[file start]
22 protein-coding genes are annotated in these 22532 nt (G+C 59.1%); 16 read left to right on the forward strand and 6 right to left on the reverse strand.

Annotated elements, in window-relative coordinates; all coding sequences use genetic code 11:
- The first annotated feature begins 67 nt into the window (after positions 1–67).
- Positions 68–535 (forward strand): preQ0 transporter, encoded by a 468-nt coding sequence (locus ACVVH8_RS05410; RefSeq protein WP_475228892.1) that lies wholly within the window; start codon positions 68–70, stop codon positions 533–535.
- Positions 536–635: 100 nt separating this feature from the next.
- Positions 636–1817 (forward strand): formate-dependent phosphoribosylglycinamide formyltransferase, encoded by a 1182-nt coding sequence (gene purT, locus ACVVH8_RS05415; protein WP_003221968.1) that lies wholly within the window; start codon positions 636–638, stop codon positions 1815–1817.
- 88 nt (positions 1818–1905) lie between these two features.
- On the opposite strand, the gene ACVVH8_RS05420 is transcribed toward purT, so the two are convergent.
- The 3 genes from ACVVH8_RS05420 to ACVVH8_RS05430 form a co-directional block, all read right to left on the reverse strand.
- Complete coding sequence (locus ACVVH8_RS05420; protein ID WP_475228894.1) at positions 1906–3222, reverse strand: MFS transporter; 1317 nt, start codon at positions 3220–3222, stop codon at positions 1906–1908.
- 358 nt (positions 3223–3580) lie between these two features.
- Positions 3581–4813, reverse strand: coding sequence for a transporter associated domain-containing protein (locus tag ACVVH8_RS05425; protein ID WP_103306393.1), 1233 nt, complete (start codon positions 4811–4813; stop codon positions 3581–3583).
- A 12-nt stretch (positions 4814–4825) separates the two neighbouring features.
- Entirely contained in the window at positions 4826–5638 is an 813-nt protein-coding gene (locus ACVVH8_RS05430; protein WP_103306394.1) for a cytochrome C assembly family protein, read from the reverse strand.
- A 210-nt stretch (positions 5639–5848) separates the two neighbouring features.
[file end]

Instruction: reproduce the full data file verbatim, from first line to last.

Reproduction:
22 protein-coding genes are annotated in these 22532 nt (G+C 59.1%); 16 read left to right on the forward strand and 6 right to left on the reverse strand.

Annotated elements, in window-relative coordinates; all coding sequences use genetic code 11:
- The first annotated feature begins 67 nt into the window (after positions 1–67).
- Positions 68–535 (forward strand): preQ0 transporter, encoded by a 468-nt coding sequence (locus ACVVH8_RS05410; RefSeq protein WP_475228892.1) that lies wholly within the window; start codon positions 68–70, stop codon positions 533–535.
- Positions 536–635: 100 nt separating this feature from the next.
- Positions 636–1817 (forward strand): formate-dependent phosphoribosylglycinamide formyltransferase, encoded by a 1182-nt coding sequence (gene purT, locus ACVVH8_RS05415; protein WP_003221968.1) that lies wholly within the window; start codon positions 636–638, stop codon positions 1815–1817.
- 88 nt (positions 1818–1905) lie between these two features.
- On the opposite strand, the gene ACVVH8_RS05420 is transcribed toward purT, so the two are convergent.
- The 3 genes from ACVVH8_RS05420 to ACVVH8_RS05430 form a co-directional block, all read right to left on the reverse strand.
- Complete coding sequence (locus ACVVH8_RS05420; protein ID WP_475228894.1) at positions 1906–3222, reverse strand: MFS transporter; 1317 nt, start codon at positions 3220–3222, stop codon at positions 1906–1908.
- 358 nt (positions 3223–3580) lie between these two features.
- Positions 3581–4813, reverse strand: coding sequence for a transporter associated domain-containing protein (locus tag ACVVH8_RS05425; protein ID WP_103306393.1), 1233 nt, complete (start codon positions 4811–4813; stop codon positions 3581–3583).
- A 12-nt stretch (positions 4814–4825) separates the two neighbouring features.
- Entirely contained in the window at positions 4826–5638 is an 813-nt protein-coding gene (locus ACVVH8_RS05430; protein WP_103306394.1) for a cytochrome C assembly family protein, read from the reverse strand.
- A 210-nt stretch (positions 5639–5848) separates the two neighbouring features.